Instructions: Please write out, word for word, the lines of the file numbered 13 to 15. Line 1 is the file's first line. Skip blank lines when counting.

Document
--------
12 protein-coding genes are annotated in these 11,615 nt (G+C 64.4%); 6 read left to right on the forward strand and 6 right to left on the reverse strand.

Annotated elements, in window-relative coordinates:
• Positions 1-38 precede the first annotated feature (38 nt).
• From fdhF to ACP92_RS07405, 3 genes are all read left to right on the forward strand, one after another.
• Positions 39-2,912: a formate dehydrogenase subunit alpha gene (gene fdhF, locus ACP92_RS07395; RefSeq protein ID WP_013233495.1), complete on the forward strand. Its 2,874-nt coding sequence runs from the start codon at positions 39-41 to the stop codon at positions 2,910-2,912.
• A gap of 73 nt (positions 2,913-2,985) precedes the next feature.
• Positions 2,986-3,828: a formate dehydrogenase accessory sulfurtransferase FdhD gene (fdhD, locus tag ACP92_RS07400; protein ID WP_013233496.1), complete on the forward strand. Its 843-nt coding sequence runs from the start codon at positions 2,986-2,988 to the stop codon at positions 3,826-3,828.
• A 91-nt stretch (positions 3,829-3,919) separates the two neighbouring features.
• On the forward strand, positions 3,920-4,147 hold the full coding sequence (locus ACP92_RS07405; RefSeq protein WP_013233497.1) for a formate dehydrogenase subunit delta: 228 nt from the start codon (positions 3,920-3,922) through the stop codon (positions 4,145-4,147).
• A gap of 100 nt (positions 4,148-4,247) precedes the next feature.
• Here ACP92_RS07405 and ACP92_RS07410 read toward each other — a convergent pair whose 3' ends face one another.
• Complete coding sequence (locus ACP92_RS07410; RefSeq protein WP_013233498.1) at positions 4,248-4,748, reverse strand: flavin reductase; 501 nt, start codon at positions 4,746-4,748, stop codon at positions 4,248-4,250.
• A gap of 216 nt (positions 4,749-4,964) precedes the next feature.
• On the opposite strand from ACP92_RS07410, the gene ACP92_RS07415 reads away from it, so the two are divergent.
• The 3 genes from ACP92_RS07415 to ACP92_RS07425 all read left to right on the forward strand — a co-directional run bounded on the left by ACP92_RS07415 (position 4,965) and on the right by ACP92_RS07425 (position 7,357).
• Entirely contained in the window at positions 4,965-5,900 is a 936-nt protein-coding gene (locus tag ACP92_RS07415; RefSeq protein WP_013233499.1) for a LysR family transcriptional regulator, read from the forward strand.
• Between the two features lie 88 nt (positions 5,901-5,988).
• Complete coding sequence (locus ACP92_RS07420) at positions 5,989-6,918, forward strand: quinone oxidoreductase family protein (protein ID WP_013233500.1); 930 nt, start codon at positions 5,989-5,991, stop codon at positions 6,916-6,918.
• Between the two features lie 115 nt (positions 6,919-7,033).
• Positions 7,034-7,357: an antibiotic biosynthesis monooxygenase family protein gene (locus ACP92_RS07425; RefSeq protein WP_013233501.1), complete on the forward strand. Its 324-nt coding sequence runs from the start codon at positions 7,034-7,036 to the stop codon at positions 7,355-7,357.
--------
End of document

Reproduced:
• A gap of 216 nt (positions 4,749-4,964) precedes the next feature.
• On the opposite strand from ACP92_RS07410, the gene ACP92_RS07415 reads away from it, so the two are divergent.
• The 3 genes from ACP92_RS07415 to ACP92_RS07425 all read left to right on the forward strand — a co-directional run bounded on the left by ACP92_RS07415 (position 4,965) and on the right by ACP92_RS07425 (position 7,357).